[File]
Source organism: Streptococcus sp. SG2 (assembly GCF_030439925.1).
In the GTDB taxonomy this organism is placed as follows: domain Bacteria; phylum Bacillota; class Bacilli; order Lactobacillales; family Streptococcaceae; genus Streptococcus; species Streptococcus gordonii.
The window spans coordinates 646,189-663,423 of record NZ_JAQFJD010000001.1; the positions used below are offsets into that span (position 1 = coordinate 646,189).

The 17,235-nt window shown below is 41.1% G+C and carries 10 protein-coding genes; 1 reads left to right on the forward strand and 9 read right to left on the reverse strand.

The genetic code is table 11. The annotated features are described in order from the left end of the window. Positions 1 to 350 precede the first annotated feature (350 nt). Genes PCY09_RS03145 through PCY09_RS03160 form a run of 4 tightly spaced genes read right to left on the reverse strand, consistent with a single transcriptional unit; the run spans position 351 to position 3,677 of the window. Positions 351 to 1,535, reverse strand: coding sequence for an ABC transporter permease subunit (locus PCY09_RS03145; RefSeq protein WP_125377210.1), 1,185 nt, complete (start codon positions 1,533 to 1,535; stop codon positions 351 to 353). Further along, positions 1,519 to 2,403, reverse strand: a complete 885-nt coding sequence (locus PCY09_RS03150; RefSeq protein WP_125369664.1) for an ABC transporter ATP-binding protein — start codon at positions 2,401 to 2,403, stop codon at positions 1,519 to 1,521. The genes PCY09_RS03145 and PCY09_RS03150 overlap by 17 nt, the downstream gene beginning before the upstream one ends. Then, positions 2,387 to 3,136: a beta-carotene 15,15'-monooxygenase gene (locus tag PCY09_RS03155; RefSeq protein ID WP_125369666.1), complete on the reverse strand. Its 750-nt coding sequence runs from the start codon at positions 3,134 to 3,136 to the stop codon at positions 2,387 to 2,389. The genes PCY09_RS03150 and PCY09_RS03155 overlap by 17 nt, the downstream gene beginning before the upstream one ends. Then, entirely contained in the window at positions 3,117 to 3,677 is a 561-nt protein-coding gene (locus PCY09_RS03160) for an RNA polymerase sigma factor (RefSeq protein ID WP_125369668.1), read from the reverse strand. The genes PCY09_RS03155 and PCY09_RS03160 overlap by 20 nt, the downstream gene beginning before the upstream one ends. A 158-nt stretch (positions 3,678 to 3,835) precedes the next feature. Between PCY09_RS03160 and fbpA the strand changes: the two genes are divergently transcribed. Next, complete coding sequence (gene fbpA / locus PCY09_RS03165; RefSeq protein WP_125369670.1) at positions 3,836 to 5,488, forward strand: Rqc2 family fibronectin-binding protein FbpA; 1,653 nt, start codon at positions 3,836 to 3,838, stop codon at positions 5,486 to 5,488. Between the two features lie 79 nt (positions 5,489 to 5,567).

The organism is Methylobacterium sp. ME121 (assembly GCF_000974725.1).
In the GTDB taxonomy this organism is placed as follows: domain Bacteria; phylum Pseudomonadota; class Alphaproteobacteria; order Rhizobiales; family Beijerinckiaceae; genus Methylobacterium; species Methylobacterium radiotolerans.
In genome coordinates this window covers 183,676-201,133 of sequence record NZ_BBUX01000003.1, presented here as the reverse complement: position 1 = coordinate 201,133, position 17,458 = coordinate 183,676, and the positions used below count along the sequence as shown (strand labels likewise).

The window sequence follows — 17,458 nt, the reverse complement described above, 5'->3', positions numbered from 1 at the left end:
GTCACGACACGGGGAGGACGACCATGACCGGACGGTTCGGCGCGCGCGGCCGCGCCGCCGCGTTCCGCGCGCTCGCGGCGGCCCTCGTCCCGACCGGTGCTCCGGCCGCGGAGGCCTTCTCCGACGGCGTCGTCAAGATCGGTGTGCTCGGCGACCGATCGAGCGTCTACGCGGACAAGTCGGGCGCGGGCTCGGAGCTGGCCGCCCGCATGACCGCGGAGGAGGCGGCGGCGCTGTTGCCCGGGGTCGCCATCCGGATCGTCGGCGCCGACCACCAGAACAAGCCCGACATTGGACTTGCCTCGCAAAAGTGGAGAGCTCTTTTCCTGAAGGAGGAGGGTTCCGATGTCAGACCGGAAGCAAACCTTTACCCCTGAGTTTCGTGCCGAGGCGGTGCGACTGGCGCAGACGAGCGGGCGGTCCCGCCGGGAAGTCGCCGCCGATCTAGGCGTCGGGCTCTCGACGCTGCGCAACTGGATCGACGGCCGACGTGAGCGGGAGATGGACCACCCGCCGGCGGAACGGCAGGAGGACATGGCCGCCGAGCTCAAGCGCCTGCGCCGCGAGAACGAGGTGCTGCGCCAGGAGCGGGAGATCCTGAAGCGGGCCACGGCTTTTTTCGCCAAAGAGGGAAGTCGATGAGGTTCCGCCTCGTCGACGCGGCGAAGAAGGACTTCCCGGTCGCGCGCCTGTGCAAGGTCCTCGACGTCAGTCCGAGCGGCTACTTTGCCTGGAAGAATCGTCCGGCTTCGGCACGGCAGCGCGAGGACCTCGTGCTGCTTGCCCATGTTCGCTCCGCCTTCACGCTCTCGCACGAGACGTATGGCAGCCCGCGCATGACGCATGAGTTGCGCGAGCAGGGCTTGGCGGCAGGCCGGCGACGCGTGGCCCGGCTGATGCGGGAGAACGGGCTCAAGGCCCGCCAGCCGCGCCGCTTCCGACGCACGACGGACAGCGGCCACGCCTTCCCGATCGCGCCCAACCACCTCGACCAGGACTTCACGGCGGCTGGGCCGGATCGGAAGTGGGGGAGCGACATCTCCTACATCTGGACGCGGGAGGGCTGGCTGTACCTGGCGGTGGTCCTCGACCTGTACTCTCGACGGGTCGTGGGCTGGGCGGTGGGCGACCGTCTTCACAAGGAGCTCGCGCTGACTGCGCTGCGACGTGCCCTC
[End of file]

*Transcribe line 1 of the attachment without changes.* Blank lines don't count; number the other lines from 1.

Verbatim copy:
Source organism: Streptococcus sp. SG2 (assembly GCF_030439925.1).